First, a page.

EULAR 2016 | Daily Highlights
FIFTY PERCENT OF PATIENTS WHO TAPERED TNF-BLOCKERS WHILE IN STABLE REMISSION ARE ABLE TO MAINTAIN A TAPERED REGIMEN AT 3 YEAR: LONG TERM FOLLOW-UP EXTENSION OF THE STRASS TRIAL.Abstract: FRI0155
Authors: J. Sigaux1,*, F. Bailly1, L. Gossec1, T. Alfaiate 1, F. Gandjbakhch 1, V. Foltz 1, J. Morel 1, E. Dernis 1, P. Gaudin 1, O. Brocq 1, J.-M. Berthelot1, J.-C. Balblanc 1, X. Mariette 1, F. Tubach 1, B. Fautrel 1
Co Authors: 1STRASS investigator group, Paris, France
Step-down strategy of spacing anti-tumor necrosis factor (TNF) agents in patients with rheumatoid arthritis (RA) in remission are feasible in the context of randomized clinical trials (RCTs). However, we lack information on the long-term sustainability of a DAS driven step down strategy in clinical practice.
This long-term extension study of a tapering RCT (STRASS trial(1)) aimed to assess the rate of patients who maintained the tapered regimen of etanercept (ETA) or adalimumab (ADA) in the in S-arm (progressive injection spacing) and M-arm (full regimen) and to evaluate the rate of treatment switch for inefficacy during the 3 years following the trial.
This observational 36 months follow-up considered all patients who completed the STRASS RCT (1). During the follow-up, the physicians were completely free of therapeutic decision making. Physicians were contacted between April and October 2015 and the data on the 36-month period after the end of trial retrospectively collected. The co-primary outcomes were the rate of patients who were taking their initial biologic at tapered regimen and the switch rate for loss of efficacy or safety. Percentage of full regimen anti-TNF intake was calculated over the 3 first years after trial end in both arms, using data from 12-monthly follow-up time points.
96 patients (70.1% of patients completing the RCT) had follow-up data available up to 3 years. At the end of the STRASS RCT (Table), 72 (75%) were in LDA or remission: 47 (48.9%) were taking ETA, 35 (36.5%), ADA, 2 (2.1%) another biologic and 12 (12.5%) no biologic because of remission. In addition, amongst patients still on their initial TNF blockers, 59/80 (74%) were treated at full regimen, 21/80 (26%) at tapered regimen. 3 years later, 65/96 (67.7%) were still on their initial anti-TNF: 73.1% vs 61.4% respectively in M and S-arm, p=0.23), either at full regimen 36/96(38%), tapered regimen 29/96 (30%, 32% vs 29%, p=0.75), or completely stopped (11.5%: 5.8% vs 18.2%, p=0.06). 28 patients (29.2%, 25% vs 34.1%, p=0.33) had switched for another biologic. The mean percentage of full regimen of antiTNF over 3 years was 70.1±30.4%: respectively 74.3±28.2% vs 64.6±32.9% (p=0.19). DAS28-VS was not different between M and S-arm (2.42 vs 2.01 (p=0.23)).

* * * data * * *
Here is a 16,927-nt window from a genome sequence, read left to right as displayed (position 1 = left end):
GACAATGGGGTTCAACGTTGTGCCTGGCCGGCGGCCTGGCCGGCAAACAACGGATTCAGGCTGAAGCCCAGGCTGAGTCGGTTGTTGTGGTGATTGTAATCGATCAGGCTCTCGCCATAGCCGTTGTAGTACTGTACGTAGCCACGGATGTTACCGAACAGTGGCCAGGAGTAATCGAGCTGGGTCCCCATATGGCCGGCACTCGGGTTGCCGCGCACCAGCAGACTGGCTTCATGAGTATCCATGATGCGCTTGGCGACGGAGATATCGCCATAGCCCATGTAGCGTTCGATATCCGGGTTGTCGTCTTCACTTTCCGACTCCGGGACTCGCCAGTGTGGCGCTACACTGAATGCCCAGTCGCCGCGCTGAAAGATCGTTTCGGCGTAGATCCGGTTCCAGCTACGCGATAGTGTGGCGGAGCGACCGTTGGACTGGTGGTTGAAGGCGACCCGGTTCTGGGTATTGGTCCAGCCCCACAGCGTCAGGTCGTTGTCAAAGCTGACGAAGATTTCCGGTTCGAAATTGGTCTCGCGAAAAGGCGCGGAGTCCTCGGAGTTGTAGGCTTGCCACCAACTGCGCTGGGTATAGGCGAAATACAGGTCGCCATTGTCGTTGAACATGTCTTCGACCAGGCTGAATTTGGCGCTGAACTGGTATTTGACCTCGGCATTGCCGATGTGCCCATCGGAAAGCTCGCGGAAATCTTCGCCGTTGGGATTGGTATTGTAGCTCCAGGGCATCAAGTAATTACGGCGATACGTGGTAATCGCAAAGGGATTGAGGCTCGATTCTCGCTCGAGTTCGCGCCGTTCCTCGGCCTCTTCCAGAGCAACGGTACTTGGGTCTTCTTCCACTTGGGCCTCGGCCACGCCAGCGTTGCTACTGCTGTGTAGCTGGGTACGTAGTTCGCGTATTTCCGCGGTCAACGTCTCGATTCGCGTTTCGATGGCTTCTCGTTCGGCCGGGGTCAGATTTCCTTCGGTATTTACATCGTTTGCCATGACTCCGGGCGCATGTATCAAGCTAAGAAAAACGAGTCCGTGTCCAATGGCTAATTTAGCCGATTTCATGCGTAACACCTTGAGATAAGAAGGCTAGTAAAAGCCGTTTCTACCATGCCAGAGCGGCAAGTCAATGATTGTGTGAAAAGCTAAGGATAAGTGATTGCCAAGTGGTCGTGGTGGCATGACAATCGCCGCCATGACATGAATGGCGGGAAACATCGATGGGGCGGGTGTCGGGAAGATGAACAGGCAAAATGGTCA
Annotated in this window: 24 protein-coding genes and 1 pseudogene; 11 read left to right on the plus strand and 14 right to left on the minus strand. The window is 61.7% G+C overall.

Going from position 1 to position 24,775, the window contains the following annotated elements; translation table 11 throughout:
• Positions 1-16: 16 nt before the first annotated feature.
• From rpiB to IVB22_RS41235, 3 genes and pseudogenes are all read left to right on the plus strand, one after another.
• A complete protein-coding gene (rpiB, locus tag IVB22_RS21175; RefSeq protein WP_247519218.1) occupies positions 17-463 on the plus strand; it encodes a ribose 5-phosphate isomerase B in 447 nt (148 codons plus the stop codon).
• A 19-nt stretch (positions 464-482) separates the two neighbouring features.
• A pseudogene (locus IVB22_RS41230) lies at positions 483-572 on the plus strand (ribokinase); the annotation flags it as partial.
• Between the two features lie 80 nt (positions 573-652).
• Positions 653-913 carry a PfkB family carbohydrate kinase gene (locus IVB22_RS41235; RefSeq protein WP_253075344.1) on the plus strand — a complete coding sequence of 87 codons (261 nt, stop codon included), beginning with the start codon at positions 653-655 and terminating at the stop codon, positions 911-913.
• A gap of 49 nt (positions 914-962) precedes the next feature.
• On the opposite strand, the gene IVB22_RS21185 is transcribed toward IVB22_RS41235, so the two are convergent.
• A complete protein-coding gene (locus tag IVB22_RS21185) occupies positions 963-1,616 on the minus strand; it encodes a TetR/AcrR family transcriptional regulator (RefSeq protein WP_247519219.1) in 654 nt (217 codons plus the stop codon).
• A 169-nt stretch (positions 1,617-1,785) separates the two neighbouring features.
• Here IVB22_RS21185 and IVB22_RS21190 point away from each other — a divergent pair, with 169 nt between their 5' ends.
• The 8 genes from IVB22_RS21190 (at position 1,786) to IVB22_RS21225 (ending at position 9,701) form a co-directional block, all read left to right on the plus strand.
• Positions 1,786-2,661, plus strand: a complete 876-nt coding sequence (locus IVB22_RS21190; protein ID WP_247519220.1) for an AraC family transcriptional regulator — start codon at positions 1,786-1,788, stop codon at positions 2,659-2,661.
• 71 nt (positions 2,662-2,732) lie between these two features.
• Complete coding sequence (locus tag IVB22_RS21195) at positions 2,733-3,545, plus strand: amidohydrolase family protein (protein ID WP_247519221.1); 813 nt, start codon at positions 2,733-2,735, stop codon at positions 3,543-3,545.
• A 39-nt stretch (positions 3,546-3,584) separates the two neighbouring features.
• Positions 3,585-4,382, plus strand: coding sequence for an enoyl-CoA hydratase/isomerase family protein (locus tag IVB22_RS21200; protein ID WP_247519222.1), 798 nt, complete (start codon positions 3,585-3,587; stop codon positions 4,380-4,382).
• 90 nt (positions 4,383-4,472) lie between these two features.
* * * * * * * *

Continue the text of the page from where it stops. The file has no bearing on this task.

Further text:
Table. Disease activity and treatment strategy
|Initial M-arm (n=52)||Initial S-arm (n=44)|
|RCT end||LDA or remission, n (%)||42 (80.8)||30 (68.2)|
|Treatment spaced or no biologic, n (%)||0 (0)||33 (75.0)|
|At 3 years||LDA or remission, n (%)||31 (72.1)||27 (73.0)|
|Full dose of initial antiTNF, n (%)||23 (44)||13 (30)|
|Spacing initial antiTNF without stop, n (%)||15 (29)||14 (32)|
|No biologic, n (%)||3 (6)||8 (18)|
|Switch rate over 3 years due to relapse, n (%)||12 (32)||10 (20)|
Maintenance of anti-TNF was high (68% at 3 years) in this cohort of patients with established RA treated according to the treat-to-target paradigm, with no difference between the 2 initial RCT arms. More than 1/3 of patients were received tapered anti-TNF regimen. References
(1) Fautrel B, ARD 2016;75(1):59-67
Disclosure of Interest
In recent years, several trials have explored the possibility of tapering or spacing biologic DMARDs, in particular anti-TNFs. The data suggest that in RA patients in clinical remission reducing the bDMARD dose may be feasible, however most of these trials had limited follow-up (typically 6 or 12 months) and the real clinical question is whether or not we take any long-term risk for our patients by tapering these medication. This long-term extension study is interesting because it answers some of these concerns: First of all it shows that over the years, patients initially randomized to the anti-TNF ‘spacing arm’ do not require more bDMARDs or higher dosages then patients who were kept on standard anti-TNF dosage. In fact, 3 and 4 years after randomization, the same proportion of patients was able to diminish their anti-TNF (approx. 1/3 of patients), without difference on clinical outcomes. These are very reassuring results, which may encourage us to try spacing our bDMARDs more often in patients who are in remission or at low disease activity.
Prof. Dr. Axel Finckh
Geneva University Hospital
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